Globe Rupture Medication

Updated: Jun 08, 2022
  • Author: John R Acerra, MD; Chief Editor: Steven C Dronen, MD, FAAEM  more...
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Medication Summary

The goal of pharmacotherapy is to prevent infections and pathophysiologic complications.



Class Summary

Prophylactic systemic antibiotics should be given to cover organisms commonly associated with posttraumatic endophthalmitis, including Bacillus species, S aureus,Pseudomonas species, gram-negative bacilli, anaerobes, corynebacteria, and streptococci. Topical antibiotics are also commonly given postoperatively.

The list below provides examples of potential antibiotic choices and is not an exhaustive discussion. The ultimate choice of antibiotics is based on the individual characteristics of the injury and the patient, the determination of the degree of risk for infection and the likely organisms involved, and a specific drug's intraocular penetration characteristics.

Ceftazidime (Fortaz)

Third-generation cephalosporin. Treatment of infections of respiratory tract, urinary tract, skin, intra-abdominal and osteomyelitis, sepsis, and meningitis caused by susceptible gram-negative aerobic organisms such as Enterobacteriaceae and Pseudomonas.

Ciprofloxacin (Cipro)

Provides excellent coverage against staphylococcal organisms and Pseudomonas, but it is not a good antibiotic for streptococci or anaerobes. Has excellent penetration of the eye in IV form. Anaerobic coverage can be achieved with addition of clindamycin, which also covers streptococci, except for enterococci.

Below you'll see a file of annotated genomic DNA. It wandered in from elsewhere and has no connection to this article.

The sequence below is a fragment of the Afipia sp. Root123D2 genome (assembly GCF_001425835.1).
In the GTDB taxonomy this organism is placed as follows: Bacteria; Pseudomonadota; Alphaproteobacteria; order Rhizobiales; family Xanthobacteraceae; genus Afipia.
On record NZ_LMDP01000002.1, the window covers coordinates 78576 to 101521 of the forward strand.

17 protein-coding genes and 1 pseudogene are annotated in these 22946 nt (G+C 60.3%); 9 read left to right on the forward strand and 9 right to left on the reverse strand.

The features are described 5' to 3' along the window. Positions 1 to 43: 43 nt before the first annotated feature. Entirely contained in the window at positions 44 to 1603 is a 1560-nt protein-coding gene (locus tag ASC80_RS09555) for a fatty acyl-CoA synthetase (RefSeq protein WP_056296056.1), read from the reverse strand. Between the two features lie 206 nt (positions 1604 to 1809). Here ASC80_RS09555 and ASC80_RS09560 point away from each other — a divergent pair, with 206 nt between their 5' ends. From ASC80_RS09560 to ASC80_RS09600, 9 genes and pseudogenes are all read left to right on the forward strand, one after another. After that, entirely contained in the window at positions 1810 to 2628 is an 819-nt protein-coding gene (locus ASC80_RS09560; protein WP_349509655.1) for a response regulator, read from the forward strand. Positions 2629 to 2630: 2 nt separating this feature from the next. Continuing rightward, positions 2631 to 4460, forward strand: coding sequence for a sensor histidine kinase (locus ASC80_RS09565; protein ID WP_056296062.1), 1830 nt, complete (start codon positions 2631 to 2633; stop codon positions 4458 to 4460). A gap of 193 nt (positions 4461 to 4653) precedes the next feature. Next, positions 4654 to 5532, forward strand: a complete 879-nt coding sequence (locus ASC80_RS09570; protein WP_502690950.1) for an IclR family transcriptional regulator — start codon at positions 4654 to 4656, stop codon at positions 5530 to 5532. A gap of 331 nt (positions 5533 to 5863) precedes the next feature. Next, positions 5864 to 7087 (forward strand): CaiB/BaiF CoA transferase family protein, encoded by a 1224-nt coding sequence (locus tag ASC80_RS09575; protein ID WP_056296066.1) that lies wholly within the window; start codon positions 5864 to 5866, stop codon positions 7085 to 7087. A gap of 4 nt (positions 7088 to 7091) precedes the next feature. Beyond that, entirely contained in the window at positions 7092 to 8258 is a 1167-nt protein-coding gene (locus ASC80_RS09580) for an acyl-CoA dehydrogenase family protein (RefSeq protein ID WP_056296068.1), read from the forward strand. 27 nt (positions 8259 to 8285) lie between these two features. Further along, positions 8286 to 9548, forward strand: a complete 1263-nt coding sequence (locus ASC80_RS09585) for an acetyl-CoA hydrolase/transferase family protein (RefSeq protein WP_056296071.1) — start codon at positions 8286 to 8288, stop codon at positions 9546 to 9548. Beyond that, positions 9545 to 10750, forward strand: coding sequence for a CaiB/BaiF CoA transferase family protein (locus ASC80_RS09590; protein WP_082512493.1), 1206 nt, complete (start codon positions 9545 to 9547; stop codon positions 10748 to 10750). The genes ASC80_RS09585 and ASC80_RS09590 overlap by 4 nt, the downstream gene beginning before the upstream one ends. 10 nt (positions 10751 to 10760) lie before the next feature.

Gentamicin (Garamycin, Jenamicin)

Aminoglycoside antibiotic for gram-negative coverage bacteria including Pseudomonas species. Synergistic with beta-lactamase against enterococci. Interferes with bacterial protein synthesis by binding to 30S and 50S ribosomal subunits.

Dosing regimens are numerous and are adjusted based on CrCl and changes in volume of distribution, as well as body space into which agent needs to distribute. Dose of gentamicin may be given IV/IM. Each regimen must be followed by at least trough level drawn on third or fourth dose, 0.5 h before dosing; may draw peak level 0.5 h after 30-min infusion.

Vancomycin (Vancocin)

May be used as an alternative to cefazolin for adults allergic to penicillin. Provides excellent gram-positive coverage, including Bacillus. To avoid toxicity, current recommendation is to assay vancomycin trough levels after third dose drawn 0.5 h prior to next dose. Use creatinine clearance to adjust dose in patients with renal impairment.